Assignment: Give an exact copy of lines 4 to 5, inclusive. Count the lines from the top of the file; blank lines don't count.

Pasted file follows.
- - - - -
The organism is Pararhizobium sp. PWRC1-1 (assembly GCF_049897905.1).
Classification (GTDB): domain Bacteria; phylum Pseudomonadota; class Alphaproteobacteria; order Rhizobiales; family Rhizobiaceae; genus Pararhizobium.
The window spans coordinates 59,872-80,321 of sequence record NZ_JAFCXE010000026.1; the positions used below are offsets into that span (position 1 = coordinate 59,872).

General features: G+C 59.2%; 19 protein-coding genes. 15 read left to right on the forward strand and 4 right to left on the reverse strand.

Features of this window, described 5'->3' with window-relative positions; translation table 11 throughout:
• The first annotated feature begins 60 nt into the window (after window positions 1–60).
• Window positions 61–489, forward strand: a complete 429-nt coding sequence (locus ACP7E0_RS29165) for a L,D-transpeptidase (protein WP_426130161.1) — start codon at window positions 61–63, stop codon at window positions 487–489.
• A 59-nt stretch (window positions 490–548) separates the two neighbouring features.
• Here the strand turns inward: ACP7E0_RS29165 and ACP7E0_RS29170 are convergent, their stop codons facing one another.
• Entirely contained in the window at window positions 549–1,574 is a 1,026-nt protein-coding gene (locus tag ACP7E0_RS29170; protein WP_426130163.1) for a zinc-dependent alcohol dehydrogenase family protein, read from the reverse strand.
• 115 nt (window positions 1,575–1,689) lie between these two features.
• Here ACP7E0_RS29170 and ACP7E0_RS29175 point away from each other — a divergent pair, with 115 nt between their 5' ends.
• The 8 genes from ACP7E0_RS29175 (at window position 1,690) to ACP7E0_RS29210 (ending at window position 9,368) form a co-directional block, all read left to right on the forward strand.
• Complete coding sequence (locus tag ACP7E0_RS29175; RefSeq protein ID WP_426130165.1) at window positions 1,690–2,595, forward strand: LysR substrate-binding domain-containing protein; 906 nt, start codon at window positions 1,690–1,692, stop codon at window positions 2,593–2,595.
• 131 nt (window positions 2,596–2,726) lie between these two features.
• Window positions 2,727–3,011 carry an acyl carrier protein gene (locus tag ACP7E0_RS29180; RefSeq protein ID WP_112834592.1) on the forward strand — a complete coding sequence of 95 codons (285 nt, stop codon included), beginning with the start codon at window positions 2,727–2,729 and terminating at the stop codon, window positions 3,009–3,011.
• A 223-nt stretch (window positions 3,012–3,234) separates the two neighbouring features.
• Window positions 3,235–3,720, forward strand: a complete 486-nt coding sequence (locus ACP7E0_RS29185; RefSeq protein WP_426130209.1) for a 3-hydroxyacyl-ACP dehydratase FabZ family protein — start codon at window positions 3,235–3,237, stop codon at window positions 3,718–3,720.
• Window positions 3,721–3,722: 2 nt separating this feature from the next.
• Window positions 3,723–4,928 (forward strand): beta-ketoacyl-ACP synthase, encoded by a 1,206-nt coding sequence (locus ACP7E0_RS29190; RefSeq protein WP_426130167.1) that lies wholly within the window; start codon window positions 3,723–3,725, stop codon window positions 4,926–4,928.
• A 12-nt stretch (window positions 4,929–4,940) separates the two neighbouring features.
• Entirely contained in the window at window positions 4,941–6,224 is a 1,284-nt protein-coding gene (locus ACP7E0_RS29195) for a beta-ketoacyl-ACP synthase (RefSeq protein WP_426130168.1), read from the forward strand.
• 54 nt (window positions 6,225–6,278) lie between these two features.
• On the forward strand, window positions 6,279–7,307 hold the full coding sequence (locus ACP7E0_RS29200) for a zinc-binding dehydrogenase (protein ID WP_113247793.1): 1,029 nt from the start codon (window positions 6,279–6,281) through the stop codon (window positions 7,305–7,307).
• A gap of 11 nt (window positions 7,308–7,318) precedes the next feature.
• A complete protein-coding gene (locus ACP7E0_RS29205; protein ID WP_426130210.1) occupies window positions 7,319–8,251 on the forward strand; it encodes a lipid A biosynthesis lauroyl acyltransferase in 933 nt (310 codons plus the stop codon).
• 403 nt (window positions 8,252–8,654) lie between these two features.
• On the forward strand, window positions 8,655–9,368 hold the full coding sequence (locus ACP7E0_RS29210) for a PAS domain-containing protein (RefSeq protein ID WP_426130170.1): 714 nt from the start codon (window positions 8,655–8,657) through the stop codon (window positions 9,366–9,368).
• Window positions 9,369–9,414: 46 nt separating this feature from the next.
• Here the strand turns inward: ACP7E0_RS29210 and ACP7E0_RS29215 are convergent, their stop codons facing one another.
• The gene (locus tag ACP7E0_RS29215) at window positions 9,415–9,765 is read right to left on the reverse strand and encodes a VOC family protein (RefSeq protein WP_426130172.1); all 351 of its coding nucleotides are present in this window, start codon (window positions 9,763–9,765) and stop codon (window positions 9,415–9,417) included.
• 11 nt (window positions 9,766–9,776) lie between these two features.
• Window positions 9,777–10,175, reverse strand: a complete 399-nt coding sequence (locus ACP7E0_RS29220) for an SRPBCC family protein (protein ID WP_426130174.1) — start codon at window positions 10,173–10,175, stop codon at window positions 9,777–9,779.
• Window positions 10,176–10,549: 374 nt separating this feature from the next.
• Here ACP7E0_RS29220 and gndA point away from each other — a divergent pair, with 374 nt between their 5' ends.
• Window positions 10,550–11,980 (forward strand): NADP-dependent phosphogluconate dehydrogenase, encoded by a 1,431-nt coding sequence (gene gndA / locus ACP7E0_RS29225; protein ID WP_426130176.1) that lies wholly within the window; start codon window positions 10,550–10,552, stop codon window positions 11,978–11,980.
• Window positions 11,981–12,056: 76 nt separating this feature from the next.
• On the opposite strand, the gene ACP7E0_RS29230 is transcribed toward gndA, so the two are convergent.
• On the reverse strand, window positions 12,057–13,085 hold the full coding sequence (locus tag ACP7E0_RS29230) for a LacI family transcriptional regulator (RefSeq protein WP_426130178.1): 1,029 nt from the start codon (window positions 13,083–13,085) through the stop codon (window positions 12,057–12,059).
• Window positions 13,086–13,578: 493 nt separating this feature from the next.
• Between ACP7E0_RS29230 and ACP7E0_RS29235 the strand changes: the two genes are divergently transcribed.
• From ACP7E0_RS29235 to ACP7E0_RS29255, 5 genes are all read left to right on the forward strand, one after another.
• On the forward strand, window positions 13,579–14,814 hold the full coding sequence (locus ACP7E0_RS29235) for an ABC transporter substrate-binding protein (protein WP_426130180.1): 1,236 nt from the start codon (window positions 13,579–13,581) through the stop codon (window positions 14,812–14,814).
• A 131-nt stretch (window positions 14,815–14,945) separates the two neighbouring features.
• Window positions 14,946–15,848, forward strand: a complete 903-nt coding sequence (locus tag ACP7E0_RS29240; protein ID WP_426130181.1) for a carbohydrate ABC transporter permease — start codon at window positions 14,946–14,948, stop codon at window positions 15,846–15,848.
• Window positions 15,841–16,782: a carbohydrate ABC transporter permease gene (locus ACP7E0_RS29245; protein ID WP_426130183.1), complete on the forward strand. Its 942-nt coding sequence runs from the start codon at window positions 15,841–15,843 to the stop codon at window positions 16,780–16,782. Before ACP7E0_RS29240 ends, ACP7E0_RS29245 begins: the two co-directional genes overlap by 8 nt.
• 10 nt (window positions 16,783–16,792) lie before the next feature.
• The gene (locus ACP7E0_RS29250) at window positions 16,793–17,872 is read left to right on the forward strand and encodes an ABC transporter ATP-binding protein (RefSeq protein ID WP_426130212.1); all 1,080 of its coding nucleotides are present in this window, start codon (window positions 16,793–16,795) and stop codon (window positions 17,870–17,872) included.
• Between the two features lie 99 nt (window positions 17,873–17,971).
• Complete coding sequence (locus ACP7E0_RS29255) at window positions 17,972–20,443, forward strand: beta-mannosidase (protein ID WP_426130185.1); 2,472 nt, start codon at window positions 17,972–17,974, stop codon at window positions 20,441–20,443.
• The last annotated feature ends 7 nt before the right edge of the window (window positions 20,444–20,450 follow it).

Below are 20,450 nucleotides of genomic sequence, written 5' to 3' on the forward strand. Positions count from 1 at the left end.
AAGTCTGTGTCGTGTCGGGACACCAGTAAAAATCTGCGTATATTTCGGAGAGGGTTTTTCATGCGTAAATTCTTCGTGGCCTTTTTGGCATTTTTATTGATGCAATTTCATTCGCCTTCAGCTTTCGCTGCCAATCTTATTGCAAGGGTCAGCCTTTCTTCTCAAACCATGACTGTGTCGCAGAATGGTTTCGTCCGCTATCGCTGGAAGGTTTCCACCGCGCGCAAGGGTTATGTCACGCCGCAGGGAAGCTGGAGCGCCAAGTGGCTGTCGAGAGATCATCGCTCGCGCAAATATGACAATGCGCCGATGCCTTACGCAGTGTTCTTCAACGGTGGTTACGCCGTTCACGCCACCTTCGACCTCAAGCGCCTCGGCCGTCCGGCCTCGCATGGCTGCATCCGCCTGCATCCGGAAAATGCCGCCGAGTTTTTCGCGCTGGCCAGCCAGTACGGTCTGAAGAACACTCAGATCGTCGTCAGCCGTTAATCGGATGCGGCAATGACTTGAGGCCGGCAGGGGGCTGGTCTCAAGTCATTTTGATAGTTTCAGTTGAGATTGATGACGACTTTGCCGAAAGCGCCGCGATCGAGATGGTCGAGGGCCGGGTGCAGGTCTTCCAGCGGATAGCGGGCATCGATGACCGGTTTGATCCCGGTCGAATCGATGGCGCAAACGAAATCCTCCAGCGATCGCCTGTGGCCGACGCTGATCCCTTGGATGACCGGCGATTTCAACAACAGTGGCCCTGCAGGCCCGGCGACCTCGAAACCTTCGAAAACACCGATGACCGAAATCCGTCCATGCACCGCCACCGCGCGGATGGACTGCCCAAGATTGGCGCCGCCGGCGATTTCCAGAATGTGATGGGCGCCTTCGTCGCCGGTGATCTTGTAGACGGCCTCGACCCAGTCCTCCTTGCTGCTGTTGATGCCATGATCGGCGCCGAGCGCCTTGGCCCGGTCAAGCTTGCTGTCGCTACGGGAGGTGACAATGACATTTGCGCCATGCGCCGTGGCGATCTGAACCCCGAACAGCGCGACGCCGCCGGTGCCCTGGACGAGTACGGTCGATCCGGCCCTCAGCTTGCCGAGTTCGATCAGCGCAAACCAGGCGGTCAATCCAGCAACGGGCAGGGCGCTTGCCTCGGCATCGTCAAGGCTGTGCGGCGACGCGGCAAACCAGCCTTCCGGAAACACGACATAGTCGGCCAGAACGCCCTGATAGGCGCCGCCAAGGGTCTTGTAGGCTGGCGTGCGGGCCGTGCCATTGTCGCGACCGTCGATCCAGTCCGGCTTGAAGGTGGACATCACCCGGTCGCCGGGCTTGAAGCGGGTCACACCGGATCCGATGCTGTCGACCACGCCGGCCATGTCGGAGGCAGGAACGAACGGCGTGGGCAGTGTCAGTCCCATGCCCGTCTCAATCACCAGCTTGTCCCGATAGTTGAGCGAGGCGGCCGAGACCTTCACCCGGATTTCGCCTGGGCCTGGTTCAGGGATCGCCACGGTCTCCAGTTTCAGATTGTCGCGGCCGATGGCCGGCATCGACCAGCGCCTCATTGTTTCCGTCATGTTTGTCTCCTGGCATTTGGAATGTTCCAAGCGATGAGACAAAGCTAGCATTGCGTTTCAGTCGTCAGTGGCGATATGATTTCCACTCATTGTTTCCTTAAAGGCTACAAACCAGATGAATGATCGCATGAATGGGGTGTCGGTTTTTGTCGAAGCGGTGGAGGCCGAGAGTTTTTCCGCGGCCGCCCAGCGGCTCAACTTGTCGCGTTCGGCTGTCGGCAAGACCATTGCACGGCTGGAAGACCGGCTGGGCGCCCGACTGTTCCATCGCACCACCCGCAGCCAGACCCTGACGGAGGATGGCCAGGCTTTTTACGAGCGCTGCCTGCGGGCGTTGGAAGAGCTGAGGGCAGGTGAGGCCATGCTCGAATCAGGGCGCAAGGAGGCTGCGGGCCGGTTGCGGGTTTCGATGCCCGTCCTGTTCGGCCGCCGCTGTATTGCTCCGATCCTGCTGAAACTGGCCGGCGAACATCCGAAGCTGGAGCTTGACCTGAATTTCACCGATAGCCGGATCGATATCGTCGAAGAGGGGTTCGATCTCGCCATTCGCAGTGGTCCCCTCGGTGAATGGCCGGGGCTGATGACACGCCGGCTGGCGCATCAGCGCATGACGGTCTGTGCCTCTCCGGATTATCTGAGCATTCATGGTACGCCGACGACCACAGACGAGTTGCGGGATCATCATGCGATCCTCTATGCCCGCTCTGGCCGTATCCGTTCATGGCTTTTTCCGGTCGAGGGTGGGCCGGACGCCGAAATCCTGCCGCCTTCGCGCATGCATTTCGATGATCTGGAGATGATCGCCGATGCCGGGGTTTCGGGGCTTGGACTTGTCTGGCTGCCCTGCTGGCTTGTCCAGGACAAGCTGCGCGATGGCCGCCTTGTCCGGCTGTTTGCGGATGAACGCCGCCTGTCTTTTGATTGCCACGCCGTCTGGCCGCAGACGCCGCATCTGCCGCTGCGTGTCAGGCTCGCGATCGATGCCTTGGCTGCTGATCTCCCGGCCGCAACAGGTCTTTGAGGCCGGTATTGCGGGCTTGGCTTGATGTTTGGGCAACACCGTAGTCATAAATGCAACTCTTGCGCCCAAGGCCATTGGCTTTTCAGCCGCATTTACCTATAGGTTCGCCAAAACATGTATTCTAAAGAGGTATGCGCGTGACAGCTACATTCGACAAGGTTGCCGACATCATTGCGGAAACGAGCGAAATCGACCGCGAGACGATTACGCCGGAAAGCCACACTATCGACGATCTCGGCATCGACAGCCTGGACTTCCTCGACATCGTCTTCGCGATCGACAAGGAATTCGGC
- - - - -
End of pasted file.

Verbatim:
General features: G+C 59.2%; 19 protein-coding genes. 15 read left to right on the forward strand and 4 right to left on the reverse strand.

Features of this window, described 5'->3' with window-relative positions; translation table 11 throughout: